A detailed nutrient assessment was made of 23 male and 24 female patients with Crohn's disease who entered sequentially into an outpatient clinic. Assessment included 48-hour dietary recall, anthropometric measurements, and biochemical and hematological tests appropriate to characterize protein-energy malnutrition. Approximately 40% of patients had energy intakes equal to only two-thirds of the Recommended Dietary Allowance (RDA). Three men and five women had relative body weights less than 85% of standard, but body weight was not correlated with energy intake. Relative body weight was correlated with arm muscle circumference in both male and female patients and with triceps skinfold and total lymphocyte count in women. Although the mean protein intake was greater than 150% of the RDA, evidence of protein malnutrition included low arm muscle circumference in 14% of the men and 15% of the women, low serum albumin concentration in 13% of the women, and low total lymphocyte count in one-half of the patients. The Crohn's disease activity index was correlated significantly with serum albumin, energy intake, and duration of disease in men and with serum ferritin and hemoglobin concentration in women. Thus, a reduced relative body weight or reduced serum albumin was not uncommon in patients with Crohn's disease but did not necessarily occur in those with reduced intakes of protein and energy. However, a low relative body weight may indicate need for further nutritional assessment.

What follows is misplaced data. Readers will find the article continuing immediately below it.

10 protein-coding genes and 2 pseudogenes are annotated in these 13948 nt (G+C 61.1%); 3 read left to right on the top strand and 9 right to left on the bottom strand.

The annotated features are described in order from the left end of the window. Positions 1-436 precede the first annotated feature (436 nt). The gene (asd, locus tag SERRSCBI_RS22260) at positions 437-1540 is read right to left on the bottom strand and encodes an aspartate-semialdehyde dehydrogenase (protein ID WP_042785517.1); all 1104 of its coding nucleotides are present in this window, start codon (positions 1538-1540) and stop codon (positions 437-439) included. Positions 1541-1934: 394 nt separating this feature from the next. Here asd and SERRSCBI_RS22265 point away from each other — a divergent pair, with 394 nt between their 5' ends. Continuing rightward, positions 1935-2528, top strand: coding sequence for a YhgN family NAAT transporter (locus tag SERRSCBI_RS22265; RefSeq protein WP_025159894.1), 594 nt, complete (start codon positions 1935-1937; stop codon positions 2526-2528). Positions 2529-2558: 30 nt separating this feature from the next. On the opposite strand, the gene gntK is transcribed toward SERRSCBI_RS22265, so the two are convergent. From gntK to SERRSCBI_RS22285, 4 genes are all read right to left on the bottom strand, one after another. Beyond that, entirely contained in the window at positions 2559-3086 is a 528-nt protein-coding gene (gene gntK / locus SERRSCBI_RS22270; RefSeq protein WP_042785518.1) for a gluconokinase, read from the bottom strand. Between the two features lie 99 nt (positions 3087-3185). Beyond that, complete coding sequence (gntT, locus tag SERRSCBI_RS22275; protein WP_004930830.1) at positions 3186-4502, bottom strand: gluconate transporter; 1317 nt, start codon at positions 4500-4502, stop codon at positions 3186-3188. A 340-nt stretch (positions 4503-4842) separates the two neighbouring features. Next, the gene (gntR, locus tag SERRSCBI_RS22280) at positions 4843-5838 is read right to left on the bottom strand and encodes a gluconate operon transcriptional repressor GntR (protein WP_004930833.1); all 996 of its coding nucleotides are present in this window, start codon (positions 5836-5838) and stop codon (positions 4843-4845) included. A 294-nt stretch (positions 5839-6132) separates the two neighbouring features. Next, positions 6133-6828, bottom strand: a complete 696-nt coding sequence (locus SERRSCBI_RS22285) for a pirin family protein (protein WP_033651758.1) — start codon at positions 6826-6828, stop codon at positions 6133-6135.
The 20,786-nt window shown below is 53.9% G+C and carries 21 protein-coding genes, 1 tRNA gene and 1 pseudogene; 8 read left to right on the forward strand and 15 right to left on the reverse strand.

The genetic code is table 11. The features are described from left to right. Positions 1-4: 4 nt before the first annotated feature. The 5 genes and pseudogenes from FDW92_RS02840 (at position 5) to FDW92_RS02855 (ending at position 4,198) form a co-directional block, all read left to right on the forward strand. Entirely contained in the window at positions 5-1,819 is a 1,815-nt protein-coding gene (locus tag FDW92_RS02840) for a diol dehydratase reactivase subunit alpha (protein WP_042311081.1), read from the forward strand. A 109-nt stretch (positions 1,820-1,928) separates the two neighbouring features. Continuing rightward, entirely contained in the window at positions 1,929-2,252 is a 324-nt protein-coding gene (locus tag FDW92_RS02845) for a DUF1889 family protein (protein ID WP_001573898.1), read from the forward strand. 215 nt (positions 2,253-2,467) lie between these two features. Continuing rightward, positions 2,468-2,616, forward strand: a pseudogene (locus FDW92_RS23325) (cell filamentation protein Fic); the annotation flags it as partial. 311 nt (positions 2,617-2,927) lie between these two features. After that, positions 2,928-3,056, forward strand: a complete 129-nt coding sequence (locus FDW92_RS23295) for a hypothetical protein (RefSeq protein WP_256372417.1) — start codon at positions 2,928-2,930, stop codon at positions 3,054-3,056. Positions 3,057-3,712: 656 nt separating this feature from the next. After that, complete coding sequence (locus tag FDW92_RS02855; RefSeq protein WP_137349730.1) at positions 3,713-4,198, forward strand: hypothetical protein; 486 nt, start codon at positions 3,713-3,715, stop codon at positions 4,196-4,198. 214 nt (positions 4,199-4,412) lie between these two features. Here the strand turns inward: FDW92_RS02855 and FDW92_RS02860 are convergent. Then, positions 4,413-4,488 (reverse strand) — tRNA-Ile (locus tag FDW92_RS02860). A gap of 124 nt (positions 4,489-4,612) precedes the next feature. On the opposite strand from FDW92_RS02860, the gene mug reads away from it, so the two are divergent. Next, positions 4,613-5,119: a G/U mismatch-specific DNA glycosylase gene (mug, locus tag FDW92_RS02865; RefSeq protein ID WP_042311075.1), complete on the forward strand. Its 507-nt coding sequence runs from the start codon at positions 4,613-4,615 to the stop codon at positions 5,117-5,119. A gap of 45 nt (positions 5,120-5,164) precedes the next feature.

OBJECTIVE: To evaluate and develop a screening method for malnutrition among patients with chronic obstructive pulmonary disease (COPD). DESIGN: Findings from a screening sheet for malnutrition were compared with results from full nutritional assessment. The screening sheet included 7 questions regarding body mass index, anorexia, loss of weight, and other variables possibly affecting nutritional status. Each answer was assigned a point value, and a total of 4 and 5 points were tested as criterion for malnutrition. Full nutrition assessment included measurements of weight and height (body mass index), serum albumin and prealbumin, total lymphocyte count, triceps skinfold thickness, mid-arm muscle circumference or area, and information on unintentional weight loss. Malnutrition was defined by 3 or more values below reference values. SUBJECTS: Randomly selected patients (n = 34) with a clinical diagnosis of COPD, 15% of eligible patients admitted to the Department of Lung Medicine at National University Hospital, Reykjavik, Iceland, during the time of the study. STATISTICAL ANALYSIS: Sensitivity, specificity, and predictive values were calculated to evaluate the screening sheet. Each of the 7 parameters used in a full nutrition assessment was similarly evaluated as an indicator to predict malnutrition. RESULTS: Full nutrition assessment identified 13 of 34 patients (38%) as malnourished. Using 4 points as a criterion for malnutrition, the screening sheet to be used for patients with COPD resulted in sensitivity of 0.69 and specificity of 0.90. CONCLUSION: The results confirm the frequent finding of malnutrition among patients with COPD and show that a simple screening sheet can be used to identify which patients need further nutrition assessment and treatment.